When we moved into our current home, it was already April and the raised beds were not yet built, so the south-facing deck became my garden. First there were just a couple of cedar bins full of basil, mint and oregano, some of which I’d started over the winter. Then came ceramic and plastic containers of petunias, pansies, fuchsia and other flowers. I may have even put a pepper plant or two out there.
Somehow, the addition of the raised beds did nothing to halt the growing container population on and around the deck, and soon there was barely room for the grill. The cook, or rather, the cook’s designated herb snipper, also found it more convenient to have the rosemary, mint, oregano and chives right outside the door. (Besides which: Rosemary is generally well behaved, but the other three are spreaders and don’t play well with others in garden beds.)
As with any garden project, consider purpose and location. If you’re looking for containers to accent your north-facing front porch, look for shade-loving plants such as impatiens and hostas. And think big; unless it’s part of a tiered grouping of containers, a small pot will look lonesome on a wide porch. Herbs and vegetables need more sun, although mints can handle a bit of shade.
Make sure containers are deep enough for vegetables to both establish a strong root system and support whatever staking they’ll need as they grow. Purdue publication HO-200, Container and Raised Bed Gardening, includes a list of suggested minimum container sizes for a range of crops.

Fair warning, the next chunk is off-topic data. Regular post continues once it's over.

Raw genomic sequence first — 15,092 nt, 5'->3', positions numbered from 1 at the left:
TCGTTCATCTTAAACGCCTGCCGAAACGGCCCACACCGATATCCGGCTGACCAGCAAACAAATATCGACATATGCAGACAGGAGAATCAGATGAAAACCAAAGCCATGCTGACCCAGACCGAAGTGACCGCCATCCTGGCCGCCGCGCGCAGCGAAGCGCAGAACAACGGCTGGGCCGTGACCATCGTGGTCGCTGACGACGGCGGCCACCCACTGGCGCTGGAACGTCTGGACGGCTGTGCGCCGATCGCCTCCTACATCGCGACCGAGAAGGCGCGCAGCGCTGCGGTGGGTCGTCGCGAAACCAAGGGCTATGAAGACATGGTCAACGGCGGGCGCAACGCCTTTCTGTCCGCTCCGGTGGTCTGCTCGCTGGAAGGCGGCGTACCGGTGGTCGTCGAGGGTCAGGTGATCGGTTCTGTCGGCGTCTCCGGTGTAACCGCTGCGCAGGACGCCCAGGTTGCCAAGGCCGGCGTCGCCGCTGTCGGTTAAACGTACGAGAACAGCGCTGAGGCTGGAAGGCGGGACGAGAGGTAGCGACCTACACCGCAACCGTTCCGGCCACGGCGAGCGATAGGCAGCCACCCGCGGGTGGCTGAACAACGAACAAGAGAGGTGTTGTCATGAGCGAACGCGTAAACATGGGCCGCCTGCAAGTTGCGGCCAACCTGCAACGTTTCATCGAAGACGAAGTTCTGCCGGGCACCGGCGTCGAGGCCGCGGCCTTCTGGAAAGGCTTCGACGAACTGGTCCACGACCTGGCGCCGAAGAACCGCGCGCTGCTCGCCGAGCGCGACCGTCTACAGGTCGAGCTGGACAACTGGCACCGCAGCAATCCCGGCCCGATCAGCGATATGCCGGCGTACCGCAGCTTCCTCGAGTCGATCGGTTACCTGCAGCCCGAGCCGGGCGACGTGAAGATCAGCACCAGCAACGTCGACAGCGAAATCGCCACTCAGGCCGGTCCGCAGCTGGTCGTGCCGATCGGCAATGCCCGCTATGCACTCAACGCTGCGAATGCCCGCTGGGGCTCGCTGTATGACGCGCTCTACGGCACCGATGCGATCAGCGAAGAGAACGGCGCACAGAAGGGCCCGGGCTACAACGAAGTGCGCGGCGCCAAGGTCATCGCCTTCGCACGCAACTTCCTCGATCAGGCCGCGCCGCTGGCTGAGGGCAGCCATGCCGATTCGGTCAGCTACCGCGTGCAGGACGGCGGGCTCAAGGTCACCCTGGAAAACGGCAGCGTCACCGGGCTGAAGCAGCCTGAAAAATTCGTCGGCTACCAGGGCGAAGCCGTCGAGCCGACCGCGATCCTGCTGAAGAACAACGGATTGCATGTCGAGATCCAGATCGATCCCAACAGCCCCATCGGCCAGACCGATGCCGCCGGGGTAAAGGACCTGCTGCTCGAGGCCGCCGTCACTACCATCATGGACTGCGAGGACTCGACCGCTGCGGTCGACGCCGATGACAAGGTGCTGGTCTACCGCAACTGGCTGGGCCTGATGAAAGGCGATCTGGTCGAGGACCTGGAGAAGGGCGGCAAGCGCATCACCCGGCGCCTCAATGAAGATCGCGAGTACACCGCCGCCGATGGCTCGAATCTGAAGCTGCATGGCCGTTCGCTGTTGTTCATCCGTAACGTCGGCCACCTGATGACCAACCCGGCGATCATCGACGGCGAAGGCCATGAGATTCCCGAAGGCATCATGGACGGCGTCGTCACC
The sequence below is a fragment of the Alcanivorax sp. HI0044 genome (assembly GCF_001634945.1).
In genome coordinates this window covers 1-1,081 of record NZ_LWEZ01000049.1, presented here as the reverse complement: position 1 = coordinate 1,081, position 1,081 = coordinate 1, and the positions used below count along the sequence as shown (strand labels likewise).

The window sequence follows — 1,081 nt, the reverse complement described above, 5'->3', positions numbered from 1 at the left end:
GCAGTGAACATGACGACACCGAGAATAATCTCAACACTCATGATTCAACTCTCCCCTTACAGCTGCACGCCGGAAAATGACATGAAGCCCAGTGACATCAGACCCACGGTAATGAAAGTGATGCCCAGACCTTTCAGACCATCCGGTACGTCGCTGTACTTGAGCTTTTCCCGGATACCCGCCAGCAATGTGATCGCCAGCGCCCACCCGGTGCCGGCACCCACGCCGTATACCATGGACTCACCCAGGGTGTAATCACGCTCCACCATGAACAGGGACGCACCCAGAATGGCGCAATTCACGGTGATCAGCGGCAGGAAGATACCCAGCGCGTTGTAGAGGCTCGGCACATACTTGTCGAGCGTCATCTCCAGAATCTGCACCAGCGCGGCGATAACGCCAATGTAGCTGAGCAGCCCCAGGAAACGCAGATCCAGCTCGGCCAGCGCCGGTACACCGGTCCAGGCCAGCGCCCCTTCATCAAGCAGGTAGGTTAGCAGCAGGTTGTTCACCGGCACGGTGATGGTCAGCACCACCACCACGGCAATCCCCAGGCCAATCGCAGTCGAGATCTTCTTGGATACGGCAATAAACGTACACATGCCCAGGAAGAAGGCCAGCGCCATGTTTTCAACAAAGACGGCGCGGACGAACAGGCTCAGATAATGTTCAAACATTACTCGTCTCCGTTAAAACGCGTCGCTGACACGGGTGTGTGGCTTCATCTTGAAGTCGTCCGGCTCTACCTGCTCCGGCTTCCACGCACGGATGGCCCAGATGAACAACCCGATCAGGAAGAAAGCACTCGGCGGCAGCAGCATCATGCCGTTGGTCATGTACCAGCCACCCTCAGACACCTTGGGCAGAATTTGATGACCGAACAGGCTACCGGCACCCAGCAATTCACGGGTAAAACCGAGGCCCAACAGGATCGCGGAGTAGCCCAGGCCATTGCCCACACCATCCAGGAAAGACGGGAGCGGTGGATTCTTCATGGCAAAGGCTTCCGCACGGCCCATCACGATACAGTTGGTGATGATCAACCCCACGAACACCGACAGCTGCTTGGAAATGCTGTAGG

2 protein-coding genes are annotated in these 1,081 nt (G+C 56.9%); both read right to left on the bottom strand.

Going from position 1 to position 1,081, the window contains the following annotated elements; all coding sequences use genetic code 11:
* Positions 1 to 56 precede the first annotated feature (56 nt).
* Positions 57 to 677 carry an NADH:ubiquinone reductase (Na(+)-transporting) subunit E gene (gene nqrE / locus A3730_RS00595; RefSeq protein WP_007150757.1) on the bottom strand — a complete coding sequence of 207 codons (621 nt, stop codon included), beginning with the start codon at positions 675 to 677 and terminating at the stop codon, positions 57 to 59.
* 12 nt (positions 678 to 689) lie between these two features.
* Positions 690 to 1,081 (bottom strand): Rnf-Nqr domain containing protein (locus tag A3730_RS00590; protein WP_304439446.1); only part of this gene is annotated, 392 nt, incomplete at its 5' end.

Wherever they end up, plants in containers will need to be watered more frequently than those in the ground. Then the water must have some means of escape, especially during times of heavy rain. So drainage holes — you can put stones in the bottom of the pot to keep the soil in — are a must. Remember to empty saucers often. You don’t want to create a breeding ground for mosquitoes any more than your plants want to sit in water.
If I’m filling a large container, I try for a mix of colors and greenery and a variety of heights and shapes — something tall and/or spiky, something showy and something that trails or billows. Odd numbers are more pleasing to the eye, so I generally buy container plants in threes or fives, or a single tall one. When growing vegetables, it can be helpful to look for cultivars especially suited for containers — “bush” and “compact” are words to watch for. However, you can get most types of tomato, pepper, cucumber or squash to grow in a container.
And when you’re ready to pour in the soil and do the actual planting, especially with a large container, remember that potting is dirty, weighty work. ’Tis better to fill and plant on location than to strain your back, or leave a trail of dirt behind you, to get it there.